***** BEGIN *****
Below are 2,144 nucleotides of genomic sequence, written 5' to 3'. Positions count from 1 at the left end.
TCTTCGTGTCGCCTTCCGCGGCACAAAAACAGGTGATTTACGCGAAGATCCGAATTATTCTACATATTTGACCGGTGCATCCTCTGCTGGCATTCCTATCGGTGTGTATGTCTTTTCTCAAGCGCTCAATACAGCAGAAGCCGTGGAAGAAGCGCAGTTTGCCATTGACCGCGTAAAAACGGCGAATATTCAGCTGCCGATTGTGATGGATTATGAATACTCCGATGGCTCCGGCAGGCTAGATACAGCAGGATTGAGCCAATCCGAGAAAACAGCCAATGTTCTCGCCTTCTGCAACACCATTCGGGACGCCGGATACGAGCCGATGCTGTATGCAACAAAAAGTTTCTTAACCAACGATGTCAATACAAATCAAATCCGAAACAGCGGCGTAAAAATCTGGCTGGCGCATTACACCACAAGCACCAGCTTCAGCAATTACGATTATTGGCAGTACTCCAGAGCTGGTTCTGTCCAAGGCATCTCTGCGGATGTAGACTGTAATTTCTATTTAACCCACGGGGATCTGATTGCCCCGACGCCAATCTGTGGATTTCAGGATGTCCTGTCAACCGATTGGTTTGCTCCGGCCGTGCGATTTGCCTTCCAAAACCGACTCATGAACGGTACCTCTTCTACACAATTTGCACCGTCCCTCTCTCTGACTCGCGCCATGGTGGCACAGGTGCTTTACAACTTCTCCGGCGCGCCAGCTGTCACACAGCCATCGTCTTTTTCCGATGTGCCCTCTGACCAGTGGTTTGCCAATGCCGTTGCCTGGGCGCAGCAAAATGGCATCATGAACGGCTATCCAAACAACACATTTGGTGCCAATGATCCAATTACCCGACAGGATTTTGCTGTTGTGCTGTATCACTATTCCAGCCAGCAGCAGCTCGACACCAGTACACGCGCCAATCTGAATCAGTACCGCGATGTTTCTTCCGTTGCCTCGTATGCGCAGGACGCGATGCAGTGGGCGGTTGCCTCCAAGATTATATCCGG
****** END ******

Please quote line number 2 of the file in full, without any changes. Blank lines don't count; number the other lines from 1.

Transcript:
TCTTCGTGTCGCCTTCCGCGGCACAAAAACAGGTGATTTACGCGAAGATCCGAATTATTCTACATATTTGACCGGTGCATCCTCTGCTGGCATTCCTATCGGTGTGTATGTCTTTTCTCAAGCGCTCAATACAGCAGAAGCCGTGGAAGAAGCGCAGTTTGCCATTGACCGCGTAAAAACGGCGAATATTCAGCTGCCGATTGTGATGGATTATGAATACTCCGATGGCTCCGGCAGGCTAGATACAGCAGGATTGAGCCAATCCGAGAAAACAGCCAATGTTCTCGCCTTCTGCAACACCATTCGGGACGCCGGATACGAGCCGATGCTGTATGCAACAAAAAGTTTCTTAACCAACGATGTCAATACAAATCAAATCCGAAACAGCGGCGTAAAAATCTGGCTGGCGCATTACACCACAAGCACCAGCTTCAGCAATTACGATTATTGGCAGTACTCCAGAGCTGGTTCTGTCCAAGGCATCTCTGCGGATGTAGACTGTAATTTCTATTTAACCCACGGGGATCTGATTGCCCCGACGCCAATCTGTGGATTTCAGGATGTCCTGTCAACCGATTGGTTTGCTCCGGCCGTGCGATTTGCCTTCCAAAACCGACTCATGAACGGTACCTCTTCTACACAATTTGCACCGTCCCTCTCTCTGACTCGCGCCATGGTGGCACAGGTGCTTTACAACTTCTCCGGCGCGCCAGCTGTCACACAGCCATCGTCTTTTTCCGATGTGCCCTCTGACCAGTGGTTTGCCAATGCCGTTGCCTGGGCGCAGCAAAATGGCATCATGAACGGCTATCCAAACAACACATTTGGTGCCAATGATCCAATTACCCGACAGGATTTTGCTGTTGTGCTGTATCACTATTCCAGCCAGCAGCAGCTCGACACCAGTACACGCGCCAATCTGAATCAGTACCGCGATGTTTCTTCCGTTGCCTCGTATGCGCAGGACGCGATGCAGTGGGCGGTTGCCTCCAAGATTATATCCGG